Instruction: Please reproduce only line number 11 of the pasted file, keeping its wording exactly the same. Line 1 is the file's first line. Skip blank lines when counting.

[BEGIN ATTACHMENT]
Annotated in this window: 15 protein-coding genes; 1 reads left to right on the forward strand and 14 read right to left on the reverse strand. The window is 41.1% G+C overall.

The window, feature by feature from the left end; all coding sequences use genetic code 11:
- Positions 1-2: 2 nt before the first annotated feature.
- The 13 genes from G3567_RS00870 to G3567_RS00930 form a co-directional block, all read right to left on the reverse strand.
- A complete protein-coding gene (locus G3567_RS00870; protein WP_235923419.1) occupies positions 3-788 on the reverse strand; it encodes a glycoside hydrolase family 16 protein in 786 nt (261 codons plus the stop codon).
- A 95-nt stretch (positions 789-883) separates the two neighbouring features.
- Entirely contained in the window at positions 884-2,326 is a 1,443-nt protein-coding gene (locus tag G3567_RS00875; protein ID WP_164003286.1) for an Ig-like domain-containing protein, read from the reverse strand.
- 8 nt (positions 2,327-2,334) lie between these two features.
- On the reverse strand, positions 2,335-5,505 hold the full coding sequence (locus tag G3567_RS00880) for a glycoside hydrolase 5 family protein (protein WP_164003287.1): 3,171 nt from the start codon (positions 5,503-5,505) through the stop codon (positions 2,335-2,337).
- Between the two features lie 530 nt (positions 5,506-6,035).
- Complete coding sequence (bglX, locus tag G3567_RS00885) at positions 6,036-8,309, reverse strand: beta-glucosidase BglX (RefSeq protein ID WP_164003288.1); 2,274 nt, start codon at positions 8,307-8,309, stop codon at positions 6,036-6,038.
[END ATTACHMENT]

- Complete coding sequence (bglX, locus tag G3567_RS00885) at positions 6,036-8,309, reverse strand: beta-glucosidase BglX (RefSeq protein ID WP_164003288.1); 2,274 nt, start codon at positions 8,307-8,309, stop codon at positions 6,036-6,038.